Why Did Facebook Google and Twitter Ban Cryptocurrency Ads?

The cryptocurrency explosion has led to a huge amount of interest in this interesting and divergent industry. There are now more coins on the market now than ever (1600) and that number is growing. Thanks to the continued rise of cryptocurrencies it is little wonder that the market has responded in kind, unleashing a concerning amount of scams, dumps n dumps, and Ponzi schemes.

Due to the illicit nature of these products, many sites including the social media giants Google, Twitter, and Facebook have taken a hard line against them, due to the damaging effects that they have on consumer confidence.

Although some platforms are legitimate, like certain ICOs, a good portion of them are operated by criminals, under the guise of a legitimate business. These operations are nothing more than a crude snatch and grab to take people’s money away from them, providing nothing but lies and broken promises.

Twitter’s Scam Problem

The problem with social media and Twitter in particular is that it is very easy for people to fake the names, usernames, and even profiles of high profile influencers in the cryptocurrency market. These people are often impersonated to get people to send bitcoin or Ethereum to one of their wallet addresses.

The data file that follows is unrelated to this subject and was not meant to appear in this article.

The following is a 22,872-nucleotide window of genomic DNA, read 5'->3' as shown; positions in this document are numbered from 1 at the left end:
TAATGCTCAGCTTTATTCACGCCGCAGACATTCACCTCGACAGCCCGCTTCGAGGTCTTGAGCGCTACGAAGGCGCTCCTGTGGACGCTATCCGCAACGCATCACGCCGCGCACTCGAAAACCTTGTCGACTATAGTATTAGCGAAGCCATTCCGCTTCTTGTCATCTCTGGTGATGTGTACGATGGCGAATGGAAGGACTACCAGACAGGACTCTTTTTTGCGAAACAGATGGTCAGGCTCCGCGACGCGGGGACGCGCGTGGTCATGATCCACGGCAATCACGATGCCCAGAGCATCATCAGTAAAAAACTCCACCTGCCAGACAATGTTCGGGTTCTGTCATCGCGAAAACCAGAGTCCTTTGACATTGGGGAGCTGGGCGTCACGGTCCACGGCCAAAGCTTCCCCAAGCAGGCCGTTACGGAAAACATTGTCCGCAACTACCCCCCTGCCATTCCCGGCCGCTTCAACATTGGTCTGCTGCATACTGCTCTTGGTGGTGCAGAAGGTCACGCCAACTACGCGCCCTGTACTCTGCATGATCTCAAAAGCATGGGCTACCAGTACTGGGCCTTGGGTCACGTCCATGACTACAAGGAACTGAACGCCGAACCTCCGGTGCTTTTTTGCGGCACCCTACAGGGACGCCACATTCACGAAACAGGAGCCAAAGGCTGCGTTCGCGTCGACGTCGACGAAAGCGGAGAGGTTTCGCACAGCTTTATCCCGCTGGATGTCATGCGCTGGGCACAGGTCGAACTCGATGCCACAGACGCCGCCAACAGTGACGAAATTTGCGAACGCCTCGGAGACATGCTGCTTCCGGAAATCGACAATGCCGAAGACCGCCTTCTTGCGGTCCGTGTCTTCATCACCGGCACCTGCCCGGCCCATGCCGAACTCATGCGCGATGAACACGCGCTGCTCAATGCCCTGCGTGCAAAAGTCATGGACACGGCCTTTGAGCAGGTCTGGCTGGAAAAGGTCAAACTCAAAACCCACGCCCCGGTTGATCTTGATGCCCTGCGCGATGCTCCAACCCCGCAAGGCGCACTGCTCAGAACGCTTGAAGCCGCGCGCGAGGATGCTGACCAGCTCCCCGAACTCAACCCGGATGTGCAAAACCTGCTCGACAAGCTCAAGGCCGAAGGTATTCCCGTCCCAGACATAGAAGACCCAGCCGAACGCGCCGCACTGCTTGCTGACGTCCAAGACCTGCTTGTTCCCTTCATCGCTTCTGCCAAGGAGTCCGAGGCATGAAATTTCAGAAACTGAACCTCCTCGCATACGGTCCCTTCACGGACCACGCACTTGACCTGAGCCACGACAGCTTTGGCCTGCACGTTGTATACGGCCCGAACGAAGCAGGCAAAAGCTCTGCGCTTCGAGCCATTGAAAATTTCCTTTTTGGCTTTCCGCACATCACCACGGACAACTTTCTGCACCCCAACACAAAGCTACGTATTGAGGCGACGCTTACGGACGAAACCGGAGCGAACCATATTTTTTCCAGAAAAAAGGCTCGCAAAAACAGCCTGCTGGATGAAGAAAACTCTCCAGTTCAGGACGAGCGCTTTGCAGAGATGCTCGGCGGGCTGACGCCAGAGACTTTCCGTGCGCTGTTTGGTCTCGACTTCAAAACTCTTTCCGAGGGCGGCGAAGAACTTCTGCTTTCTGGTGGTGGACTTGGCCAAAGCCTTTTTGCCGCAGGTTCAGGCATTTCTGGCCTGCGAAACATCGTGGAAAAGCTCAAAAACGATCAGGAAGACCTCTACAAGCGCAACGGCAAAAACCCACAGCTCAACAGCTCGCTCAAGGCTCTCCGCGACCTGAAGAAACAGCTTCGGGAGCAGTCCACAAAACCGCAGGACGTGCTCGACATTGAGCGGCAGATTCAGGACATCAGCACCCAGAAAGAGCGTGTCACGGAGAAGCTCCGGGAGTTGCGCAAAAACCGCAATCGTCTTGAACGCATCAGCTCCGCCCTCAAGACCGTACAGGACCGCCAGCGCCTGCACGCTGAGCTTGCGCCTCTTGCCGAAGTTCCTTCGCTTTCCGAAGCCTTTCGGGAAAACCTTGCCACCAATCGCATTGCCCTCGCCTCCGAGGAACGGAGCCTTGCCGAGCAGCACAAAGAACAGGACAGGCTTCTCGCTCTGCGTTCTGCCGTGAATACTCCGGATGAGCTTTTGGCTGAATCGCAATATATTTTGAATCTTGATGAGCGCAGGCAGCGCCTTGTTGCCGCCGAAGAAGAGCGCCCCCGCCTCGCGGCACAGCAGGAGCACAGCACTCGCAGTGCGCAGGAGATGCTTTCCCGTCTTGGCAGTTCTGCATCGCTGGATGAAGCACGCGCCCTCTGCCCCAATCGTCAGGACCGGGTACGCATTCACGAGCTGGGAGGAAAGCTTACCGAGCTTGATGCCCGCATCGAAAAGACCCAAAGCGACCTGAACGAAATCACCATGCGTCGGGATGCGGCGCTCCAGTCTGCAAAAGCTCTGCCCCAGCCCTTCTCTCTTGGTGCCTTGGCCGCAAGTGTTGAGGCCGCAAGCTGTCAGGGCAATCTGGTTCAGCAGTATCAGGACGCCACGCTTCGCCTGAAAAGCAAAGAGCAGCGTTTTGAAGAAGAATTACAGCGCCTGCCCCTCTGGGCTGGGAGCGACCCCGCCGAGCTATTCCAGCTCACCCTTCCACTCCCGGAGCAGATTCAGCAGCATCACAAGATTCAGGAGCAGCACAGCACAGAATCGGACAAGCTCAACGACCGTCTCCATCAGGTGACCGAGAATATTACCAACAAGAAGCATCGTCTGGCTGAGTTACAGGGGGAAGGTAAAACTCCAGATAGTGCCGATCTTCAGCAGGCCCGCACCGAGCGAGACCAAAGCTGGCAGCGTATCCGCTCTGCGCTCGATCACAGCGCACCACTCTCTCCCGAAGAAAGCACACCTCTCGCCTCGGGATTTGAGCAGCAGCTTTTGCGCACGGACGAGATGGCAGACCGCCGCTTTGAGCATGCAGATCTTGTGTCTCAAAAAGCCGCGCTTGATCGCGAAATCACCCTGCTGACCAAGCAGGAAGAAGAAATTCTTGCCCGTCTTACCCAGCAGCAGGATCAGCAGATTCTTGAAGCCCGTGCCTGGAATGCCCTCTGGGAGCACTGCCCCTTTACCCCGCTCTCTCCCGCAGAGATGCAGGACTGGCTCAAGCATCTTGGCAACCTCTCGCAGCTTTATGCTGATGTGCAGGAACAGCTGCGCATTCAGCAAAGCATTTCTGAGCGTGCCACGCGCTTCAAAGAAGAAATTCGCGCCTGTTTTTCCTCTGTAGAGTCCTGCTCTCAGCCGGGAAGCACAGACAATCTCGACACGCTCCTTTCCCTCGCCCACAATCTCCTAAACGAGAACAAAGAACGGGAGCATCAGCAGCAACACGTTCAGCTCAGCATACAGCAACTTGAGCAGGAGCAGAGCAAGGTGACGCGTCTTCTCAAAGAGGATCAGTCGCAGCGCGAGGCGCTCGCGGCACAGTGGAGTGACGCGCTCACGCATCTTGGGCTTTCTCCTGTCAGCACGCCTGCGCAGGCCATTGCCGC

As the scam goes on, the scammer claims that the person will send back twice, if not triple the amount sent to the scammers address. But once the funds are sent, the scammer disappears, along with the victim’s money.

These scams are all too common. And unfortunately, Twitter has yet to take a hard line against them, but some recent statements released by the company suggests that it may be in the process of addressing this.

The impersonation scam is one of the many ways that people get defrauded out of their money on Twitter, there are plenty of more.

It’s easy to run a sponsored ad on the platform, or to create an account and post a huge volume of content to promote the scammer’s end. This cannot be stopped, even for illegal platforms or known scams in the market.

But something worse is that criminals can get instant access to twitter’s advertising network, exposing millions of people to their ads and funnelled into their websites, where people will lose their money.

This is a severe problem for Twitter, which relies on ad revenue to keep itself liquid in the social media game. So they decided to shut these ads down, in an effort of self-preservation and necessity.

Facebook Has Problems Too

Facebook is one of the largest social media sites in the world, and is presently one of the cheapest display advertising networks. Companies can run ads on Facebook at little cost, targeted to specific demographics that have an interest in cryptocurrencies. The ads are cheap, especially with Facebook’s targeting options to hone into the most likely victims of the scam.

Although Facebook does not have the same impersonation scams as Twitter, its platform is still leveraged for fraud. Facebook pages have sprung up advertising investment opportunities like high yield investment programs (HYIPs) that promise fast returns but in reality, are nothing more than Ponzi schemes.